The Most Worthwhile Journey on the Path to Code Enlightenment
If you look at the bottom of the page on wordpress.org, you’ll see the words “Code is Poetry” in gray capital letters. I’ve been using WordPress since 2005, and for as long as I’ve been using it, that’s been the WordPress mantra. I didn’t notice the slogan, though, till as an April Fool’s joke the developers of WordPress and TextPattern announced they would be merging their softwares into a single new platform called WordPattern – or maybe it was TextPress? Regardless, the slogan for the prank software was going to be “Code is Poetry. Text is Pattern.” Like the four eyed mouth breather I am, I tee-hee’d to myself about that and many other April Fools Day jokes that year, but something about that phrase stuck with me…
Code is Poetry
At this point, it’s safe to assume you’ve all been exposed to code. There are memes about it, there are entire television series centered around programmers and programming. With the ubiquity of computers and the internet we’ve all seen error messages exposing the underlying workings of our devices. When someone sees these errors, or finds themselves somehow witnessing raw uncompiled computer code in all its horrific glory, it can feel a little like this.
And to many, all that code just seems like a dumpster fire of garbage letters. It isn’t, though, I promise. At least, I should say, it doesn’t have to be. It can be quite lovely.
Finding the Code
When someone sets out to become a programmer, they normally take the quickest means to an end. They want to see something work as soon as possible, and to be fair becoming infatuated with most avocations is often less driven by academic aspirations than it is by how well the learner excels at producing early results. Thanks to the internet and the millions and millions of programming tutorials available online, anyone can go from no coding to full on brogrammer or wogrammer in minutes flat, with zero actual comprehension required. Simply having typed (or as can be the case, copy pasting) code, though, does not a code-fu master make.
So how does a young gosling programmer go from struggling with a new language to a fully fledged Poet Laureate?
Use the Buddy system
When I was a wee lad of 19, having already been failing to write good code for at least a few years, I met my buddy, Dustin – the PixelMixer.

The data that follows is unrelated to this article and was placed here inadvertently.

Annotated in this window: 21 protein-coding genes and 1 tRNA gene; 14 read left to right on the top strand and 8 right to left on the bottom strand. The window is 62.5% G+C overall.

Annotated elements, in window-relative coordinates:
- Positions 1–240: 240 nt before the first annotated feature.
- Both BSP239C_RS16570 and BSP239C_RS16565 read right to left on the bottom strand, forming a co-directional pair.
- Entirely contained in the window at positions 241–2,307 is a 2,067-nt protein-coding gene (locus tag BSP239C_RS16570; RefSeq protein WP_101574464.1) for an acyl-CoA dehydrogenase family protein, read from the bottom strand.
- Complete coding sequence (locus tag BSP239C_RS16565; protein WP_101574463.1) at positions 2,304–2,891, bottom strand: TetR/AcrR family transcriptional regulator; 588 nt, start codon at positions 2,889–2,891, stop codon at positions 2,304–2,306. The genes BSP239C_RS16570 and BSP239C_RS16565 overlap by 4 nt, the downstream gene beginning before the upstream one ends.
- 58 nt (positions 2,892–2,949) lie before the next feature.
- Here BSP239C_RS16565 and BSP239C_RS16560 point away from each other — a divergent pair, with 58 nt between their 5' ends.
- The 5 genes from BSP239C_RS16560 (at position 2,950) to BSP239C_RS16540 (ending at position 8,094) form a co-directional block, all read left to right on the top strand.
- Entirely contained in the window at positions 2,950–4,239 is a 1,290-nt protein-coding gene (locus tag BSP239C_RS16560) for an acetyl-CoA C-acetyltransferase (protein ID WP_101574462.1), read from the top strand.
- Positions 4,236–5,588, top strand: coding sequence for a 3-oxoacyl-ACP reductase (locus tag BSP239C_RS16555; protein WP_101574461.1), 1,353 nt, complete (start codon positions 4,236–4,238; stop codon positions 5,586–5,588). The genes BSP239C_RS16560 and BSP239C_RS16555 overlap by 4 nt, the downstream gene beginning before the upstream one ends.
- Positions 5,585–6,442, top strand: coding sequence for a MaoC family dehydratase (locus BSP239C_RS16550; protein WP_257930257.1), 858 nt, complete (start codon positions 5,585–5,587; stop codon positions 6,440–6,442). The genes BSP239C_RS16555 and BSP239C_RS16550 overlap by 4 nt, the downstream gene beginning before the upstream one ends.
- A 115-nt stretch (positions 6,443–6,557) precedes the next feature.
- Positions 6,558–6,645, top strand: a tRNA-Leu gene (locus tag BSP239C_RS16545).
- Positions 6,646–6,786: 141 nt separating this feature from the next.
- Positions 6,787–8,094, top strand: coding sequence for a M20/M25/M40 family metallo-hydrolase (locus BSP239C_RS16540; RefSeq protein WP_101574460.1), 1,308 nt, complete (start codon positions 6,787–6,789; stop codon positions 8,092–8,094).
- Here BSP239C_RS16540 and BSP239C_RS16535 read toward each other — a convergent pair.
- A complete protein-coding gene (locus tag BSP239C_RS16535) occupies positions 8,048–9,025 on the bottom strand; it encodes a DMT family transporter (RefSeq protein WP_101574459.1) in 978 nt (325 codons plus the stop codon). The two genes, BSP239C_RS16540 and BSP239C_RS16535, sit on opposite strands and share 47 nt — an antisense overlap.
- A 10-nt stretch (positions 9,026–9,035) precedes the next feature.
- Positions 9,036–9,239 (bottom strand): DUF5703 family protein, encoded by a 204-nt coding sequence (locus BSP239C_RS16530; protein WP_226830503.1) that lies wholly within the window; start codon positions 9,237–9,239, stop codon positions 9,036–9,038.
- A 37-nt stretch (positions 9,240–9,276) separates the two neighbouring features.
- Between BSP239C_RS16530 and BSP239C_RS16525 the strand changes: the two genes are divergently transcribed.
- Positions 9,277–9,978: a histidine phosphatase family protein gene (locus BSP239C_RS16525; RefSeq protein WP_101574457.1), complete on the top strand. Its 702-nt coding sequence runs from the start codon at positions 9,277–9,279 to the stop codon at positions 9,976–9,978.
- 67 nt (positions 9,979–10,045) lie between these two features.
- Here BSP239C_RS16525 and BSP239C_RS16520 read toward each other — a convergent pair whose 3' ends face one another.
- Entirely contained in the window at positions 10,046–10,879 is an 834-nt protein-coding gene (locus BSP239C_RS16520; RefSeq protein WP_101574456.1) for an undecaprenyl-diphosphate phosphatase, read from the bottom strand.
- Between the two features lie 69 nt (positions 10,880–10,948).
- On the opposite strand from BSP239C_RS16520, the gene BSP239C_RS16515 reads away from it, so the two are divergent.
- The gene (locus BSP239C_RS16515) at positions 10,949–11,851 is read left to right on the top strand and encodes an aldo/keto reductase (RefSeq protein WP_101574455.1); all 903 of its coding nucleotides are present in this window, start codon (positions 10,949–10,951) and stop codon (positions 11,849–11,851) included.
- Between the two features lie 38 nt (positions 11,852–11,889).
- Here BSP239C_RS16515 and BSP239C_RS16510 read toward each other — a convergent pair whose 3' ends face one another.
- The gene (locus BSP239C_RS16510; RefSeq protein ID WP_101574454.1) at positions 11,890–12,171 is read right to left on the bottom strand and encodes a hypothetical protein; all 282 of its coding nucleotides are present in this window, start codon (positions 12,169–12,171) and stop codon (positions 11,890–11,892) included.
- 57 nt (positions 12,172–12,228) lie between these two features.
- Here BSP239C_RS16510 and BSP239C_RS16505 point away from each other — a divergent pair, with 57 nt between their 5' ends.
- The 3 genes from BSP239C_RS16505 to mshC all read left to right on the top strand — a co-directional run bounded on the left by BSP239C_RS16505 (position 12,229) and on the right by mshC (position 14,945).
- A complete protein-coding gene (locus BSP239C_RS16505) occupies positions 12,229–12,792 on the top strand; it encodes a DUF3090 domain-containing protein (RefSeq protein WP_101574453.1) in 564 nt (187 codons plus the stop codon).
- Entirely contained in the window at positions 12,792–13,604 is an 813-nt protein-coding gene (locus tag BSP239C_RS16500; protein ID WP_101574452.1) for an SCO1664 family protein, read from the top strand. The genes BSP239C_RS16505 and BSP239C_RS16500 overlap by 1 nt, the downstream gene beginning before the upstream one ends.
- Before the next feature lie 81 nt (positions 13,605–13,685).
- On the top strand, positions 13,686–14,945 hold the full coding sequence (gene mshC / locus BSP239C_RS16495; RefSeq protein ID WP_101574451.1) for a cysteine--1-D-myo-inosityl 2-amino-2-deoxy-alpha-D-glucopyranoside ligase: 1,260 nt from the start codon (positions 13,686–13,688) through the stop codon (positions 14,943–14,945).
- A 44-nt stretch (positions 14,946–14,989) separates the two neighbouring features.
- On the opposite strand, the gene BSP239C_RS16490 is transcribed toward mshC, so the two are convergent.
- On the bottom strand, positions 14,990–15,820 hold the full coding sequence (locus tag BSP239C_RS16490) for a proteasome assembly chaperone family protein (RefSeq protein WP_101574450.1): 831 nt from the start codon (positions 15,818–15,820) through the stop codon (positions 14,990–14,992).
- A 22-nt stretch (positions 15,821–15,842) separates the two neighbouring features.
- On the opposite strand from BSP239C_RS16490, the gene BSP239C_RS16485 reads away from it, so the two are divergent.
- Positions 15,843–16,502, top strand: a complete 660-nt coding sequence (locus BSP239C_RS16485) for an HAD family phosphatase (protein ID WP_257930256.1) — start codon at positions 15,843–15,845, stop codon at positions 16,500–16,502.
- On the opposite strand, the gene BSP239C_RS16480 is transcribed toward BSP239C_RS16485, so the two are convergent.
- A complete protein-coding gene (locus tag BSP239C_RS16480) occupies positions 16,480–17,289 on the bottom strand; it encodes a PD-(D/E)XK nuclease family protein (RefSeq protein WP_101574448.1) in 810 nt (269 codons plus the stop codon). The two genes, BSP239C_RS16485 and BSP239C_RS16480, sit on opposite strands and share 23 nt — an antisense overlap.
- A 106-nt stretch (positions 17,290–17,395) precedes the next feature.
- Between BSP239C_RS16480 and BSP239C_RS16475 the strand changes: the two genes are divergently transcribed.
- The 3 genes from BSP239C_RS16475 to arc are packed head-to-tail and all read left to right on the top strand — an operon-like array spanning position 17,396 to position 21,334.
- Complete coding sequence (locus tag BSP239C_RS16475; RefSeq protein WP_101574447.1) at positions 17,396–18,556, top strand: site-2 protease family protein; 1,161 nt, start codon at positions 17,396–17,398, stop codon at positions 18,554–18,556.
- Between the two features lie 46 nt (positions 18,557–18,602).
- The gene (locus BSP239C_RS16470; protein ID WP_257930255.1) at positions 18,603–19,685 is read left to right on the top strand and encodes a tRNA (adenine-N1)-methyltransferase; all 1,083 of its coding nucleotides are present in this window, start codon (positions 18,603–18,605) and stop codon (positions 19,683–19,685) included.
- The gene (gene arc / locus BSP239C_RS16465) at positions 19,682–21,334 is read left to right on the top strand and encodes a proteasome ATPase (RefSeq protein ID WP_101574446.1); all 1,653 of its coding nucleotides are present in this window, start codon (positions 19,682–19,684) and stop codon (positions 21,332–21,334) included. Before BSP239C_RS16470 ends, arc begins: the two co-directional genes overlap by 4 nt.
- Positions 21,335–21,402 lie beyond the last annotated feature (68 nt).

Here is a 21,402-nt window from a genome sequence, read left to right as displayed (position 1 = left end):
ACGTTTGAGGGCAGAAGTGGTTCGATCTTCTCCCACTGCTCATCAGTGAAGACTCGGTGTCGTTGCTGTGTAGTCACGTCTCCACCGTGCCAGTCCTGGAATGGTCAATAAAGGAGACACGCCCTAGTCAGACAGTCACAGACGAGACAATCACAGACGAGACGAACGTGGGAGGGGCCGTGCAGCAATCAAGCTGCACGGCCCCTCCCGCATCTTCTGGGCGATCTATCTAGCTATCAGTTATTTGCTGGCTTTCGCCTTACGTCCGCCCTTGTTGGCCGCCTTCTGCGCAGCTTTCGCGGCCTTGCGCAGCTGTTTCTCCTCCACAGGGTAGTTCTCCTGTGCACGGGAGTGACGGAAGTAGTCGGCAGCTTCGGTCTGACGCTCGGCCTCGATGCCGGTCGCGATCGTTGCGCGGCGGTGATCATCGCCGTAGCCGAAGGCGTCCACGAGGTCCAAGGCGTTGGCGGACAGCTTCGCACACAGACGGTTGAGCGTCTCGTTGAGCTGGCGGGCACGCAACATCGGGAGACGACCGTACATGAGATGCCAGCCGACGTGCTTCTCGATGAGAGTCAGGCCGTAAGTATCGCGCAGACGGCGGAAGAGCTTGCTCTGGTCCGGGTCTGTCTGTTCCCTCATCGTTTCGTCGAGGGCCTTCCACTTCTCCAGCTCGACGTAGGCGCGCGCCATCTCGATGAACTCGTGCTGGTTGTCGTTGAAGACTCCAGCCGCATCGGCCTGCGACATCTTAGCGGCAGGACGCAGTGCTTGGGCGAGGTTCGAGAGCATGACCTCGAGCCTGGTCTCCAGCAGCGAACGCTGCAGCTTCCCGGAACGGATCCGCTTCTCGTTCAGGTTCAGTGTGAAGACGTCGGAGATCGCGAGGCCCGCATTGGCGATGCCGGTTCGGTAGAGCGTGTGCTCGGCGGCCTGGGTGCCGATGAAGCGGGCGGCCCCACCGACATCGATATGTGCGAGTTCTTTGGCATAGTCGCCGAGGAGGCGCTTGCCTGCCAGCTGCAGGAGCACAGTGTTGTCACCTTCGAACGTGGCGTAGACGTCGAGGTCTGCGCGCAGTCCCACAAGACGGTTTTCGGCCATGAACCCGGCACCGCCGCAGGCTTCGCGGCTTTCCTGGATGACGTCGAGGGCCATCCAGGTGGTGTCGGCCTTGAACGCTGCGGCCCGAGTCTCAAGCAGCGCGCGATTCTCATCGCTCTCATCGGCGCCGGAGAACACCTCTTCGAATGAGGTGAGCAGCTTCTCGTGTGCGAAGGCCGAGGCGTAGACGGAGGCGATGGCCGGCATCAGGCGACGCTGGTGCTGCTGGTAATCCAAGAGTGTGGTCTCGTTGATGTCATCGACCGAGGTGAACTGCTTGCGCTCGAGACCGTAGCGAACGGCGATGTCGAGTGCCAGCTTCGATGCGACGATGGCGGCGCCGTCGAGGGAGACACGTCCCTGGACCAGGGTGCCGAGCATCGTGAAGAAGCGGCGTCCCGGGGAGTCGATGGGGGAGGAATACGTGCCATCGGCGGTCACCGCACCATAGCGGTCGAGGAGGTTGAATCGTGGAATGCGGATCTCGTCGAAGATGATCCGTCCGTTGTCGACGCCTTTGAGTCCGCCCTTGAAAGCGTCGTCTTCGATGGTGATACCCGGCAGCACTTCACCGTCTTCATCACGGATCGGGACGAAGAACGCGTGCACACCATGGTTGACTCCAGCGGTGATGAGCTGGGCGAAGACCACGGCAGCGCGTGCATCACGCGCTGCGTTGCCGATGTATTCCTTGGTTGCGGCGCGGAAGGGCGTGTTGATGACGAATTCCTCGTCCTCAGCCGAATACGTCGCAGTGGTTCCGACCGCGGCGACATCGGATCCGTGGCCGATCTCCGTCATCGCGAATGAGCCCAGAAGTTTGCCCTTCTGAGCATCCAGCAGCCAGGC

We were both Flash developers at a time when big things were happening in the Flash development world. We met right as Adobe released ActionScript 3, which worked and felt like a real programming language, especially compared its predecessors AS1 and AS2. You could finally write real object oriented code in Flash, and it opened up a whole new world of innovation in the world of interactive development. The first iPhone hadn’t even come out yet, so Flash was still relevant, to boot!
I would always see Dustin do amazing things – writing artificial intelligence simulators and tile map generators and generative art and etc. He always seemed to be just a step (or nine) ahead of me, and… honestly… I struggled to keep up. That’s not a bad thing, though! I’m way better at development because I knew Dustin, and I’d like to think he’s only slightly worse off for having known me. I worked my ass off to live up his example, and became better in the process.
Text is Pattern
Having a buddy also gives you words, which is very important. I know while I’m writing this my editor is going to correct that last sentence to say “teaches you vocabulary” rather than “gives you words”, but we don’t need those fancy book-type words here.
That being said, any time you do technical work, a greater vocabulary will always make your life easier. You can’t look something up if you don’t know what that something is called. I mean, sometimes you can, but it always ends up on the second or third search results page, and who has time for that? Not Sweet Brown, and not you. However, a peer around you will likely bring up many things you’ve never heard – and because they brought it to your attention, you’ll never have not heard of it ever again.
Having someone to keep up with or to stay ahead of keeps you moving forward, gives you someone to help out or someone to ask questions of. It also gives you someone who understands what it’s like to spend hours searching for a missing semicolon or a one letter typo, because the struggle is real.